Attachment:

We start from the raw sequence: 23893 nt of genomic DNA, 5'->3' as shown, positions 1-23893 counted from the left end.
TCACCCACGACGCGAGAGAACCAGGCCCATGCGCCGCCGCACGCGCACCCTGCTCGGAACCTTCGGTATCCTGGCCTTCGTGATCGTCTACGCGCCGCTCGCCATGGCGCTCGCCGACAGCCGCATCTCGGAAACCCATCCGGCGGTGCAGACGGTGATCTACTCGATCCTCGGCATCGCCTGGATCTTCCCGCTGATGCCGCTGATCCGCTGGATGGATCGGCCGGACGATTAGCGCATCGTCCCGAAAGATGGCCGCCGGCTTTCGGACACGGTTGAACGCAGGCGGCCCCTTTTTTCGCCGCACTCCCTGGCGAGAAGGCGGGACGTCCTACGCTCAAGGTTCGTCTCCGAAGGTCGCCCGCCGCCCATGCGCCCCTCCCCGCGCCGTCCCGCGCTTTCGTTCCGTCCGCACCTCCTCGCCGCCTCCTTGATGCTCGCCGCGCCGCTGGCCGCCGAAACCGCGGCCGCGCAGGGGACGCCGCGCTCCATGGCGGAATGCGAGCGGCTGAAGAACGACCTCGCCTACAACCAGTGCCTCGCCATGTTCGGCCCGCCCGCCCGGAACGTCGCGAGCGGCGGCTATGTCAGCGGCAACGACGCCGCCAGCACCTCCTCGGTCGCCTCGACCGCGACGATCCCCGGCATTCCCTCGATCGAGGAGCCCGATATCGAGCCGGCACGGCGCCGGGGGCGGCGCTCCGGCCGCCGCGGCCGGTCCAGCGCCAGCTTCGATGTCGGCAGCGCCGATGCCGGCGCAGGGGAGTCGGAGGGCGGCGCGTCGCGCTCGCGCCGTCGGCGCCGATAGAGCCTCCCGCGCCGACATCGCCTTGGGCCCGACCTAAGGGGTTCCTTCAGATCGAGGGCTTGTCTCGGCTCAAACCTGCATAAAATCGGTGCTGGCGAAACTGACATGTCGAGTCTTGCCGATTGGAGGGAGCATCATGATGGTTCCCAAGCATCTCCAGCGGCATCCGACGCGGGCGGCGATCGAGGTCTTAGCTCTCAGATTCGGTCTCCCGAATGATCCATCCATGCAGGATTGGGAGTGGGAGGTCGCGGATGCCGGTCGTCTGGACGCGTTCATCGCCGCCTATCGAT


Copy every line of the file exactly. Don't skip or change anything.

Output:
We start from the raw sequence: 23893 nt of genomic DNA, 5'->3' as shown, positions 1-23893 counted from the left end.
TCACCCACGACGCGAGAGAACCAGGCCCATGCGCCGCCGCACGCGCACCCTGCTCGGAACCTTCGGTATCCTGGCCTTCGTGATCGTCTACGCGCCGCTCGCCATGGCGCTCGCCGACAGCCGCATCTCGGAAACCCATCCGGCGGTGCAGACGGTGATCTACTCGATCCTCGGCATCGCCTGGATCTTCCCGCTGATGCCGCTGATCCGCTGGATGGATCGGCCGGACGATTAGCGCATCGTCCCGAAAGATGGCCGCCGGCTTTCGGACACGGTTGAACGCAGGCGGCCCCTTTTTTCGCCGCACTCCCTGGCGAGAAGGCGGGACGTCCTACGCTCAAGGTTCGTCTCCGAAGGTCGCCCGCCGCCCATGCGCCCCTCCCCGCGCCGTCCCGCGCTTTCGTTCCGTCCGCACCTCCTCGCCGCCTCCTTGATGCTCGCCGCGCCGCTGGCCGCCGAAACCGCGGCCGCGCAGGGGACGCCGCGCTCCATGGCGGAATGCGAGCGGCTGAAGAACGACCTCGCCTACAACCAGTGCCTCGCCATGTTCGGCCCGCCCGCCCGGAACGTCGCGAGCGGCGGCTATGTCAGCGGCAACGACGCCGCCAGCACCTCCTCGGTCGCCTCGACCGCGACGATCCCCGGCATTCCCTCGATCGAGGAGCCCGATATCGAGCCGGCACGGCGCCGGGGGCGGCGCTCCGGCCGCCGCGGCCGGTCCAGCGCCAGCTTCGATGTCGGCAGCGCCGATGCCGGCGCAGGGGAGTCGGAGGGCGGCGCGTCGCGCTCGCGCCGTCGGCGCCGATAGAGCCTCCCGCGCCGACATCGCCTTGGGCCCGACCTAAGGGGTTCCTTCAGATCGAGGGCTTGTCTCGGCTCAAACCTGCATAAAATCGGTGCTGGCGAAACTGACATGTCGAGTCTTGCCGATTGGAGGGAGCATCATGATGGTTCCCAAGCATCTCCAGCGGCATCCGACGCGGGCGGCGATCGAGGTCTTAGCTCTCAGATTCGGTCTCCCGAATGATCCATCCATGCAGGATTGGGAGTGGGAGGTCGCGGATGCCGGTCGTCTGGACGCGTTCATCGCCGCCTATCGAT